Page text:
The Relationship Between Video Games & Architecture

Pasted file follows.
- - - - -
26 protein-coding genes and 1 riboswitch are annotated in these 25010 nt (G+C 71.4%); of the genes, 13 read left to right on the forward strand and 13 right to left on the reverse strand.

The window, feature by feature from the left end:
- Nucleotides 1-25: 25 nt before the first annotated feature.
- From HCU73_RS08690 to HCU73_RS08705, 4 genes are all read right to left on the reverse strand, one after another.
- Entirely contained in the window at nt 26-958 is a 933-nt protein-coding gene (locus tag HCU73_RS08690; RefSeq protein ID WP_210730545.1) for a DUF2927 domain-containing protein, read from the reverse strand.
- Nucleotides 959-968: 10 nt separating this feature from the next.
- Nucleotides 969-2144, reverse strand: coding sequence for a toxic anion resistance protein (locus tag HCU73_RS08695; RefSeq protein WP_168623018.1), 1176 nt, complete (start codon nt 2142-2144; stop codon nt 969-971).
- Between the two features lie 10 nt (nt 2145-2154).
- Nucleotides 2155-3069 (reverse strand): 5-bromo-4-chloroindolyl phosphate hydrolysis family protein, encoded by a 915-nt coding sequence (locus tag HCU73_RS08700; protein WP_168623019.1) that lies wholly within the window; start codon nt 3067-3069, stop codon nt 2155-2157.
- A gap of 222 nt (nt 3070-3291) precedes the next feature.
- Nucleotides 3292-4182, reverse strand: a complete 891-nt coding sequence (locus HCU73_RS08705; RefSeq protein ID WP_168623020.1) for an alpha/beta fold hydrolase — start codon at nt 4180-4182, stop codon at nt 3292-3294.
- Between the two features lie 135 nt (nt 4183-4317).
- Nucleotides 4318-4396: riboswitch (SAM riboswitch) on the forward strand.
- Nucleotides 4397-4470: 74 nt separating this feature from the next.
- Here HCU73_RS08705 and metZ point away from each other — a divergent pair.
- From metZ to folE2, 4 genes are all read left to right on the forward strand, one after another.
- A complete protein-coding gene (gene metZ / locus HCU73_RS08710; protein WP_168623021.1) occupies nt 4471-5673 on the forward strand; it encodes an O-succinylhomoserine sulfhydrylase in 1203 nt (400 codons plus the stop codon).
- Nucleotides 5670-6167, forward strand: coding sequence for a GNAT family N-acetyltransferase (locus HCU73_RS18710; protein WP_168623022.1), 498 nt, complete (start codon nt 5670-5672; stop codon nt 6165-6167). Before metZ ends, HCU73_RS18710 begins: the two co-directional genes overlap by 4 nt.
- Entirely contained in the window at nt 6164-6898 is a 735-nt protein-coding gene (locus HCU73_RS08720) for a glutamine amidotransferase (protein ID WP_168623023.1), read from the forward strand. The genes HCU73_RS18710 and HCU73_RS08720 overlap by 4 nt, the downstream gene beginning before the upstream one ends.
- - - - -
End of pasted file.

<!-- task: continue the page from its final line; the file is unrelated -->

Ever since the 1970’s when video games first started to emerge, architecture played a prominent role in video game aesthetics. To program video games to be realistic or at the very least, glitch-free, one must program each detail to be without structural flaws, much the same way one designs a building. A videogame designer and an architect both must consider every conceivable obstacle their project will be subjected to and plan accordingly. There are, of course, differences between the two. There are only a handful of reasons as to why people need buildings in the first place. These reasons include: Protection from harsh weather, the need to organize human activity effectively, (movie theaters, dance clubs, job offices), the need to protect personal belongings from theft, the right to personal privacy, the need to keep dangerous people contained (prisons), and of course, the need to make an impression on people who see the buildings, or to honor someone or something (monuments and commemorational buildings). However, when looking at these reasons with regard to games, some of these factors are irrelevant. Weather, for instance, if present in games at all, is usually for aesthetic purposes. Privacy is also irrelevant, as most games don’t allow you to see a character naked. The primary purpose of architecture within video games is purely to support the gameplay. Buildings in games are not comparable to buildings in the real world, because in most cases, their real life functions are either figurative or irrelevant. One main factor for the use of architecture within video games is constraint. For instance: In board games, there are no existing restrictions except for the literal end of the board. In chess, for example, the challenge of the game is produced by the set of rules concerning how each of the pieces are allowed move. Architecture institutes limitations that bound the freedom of movement in other...
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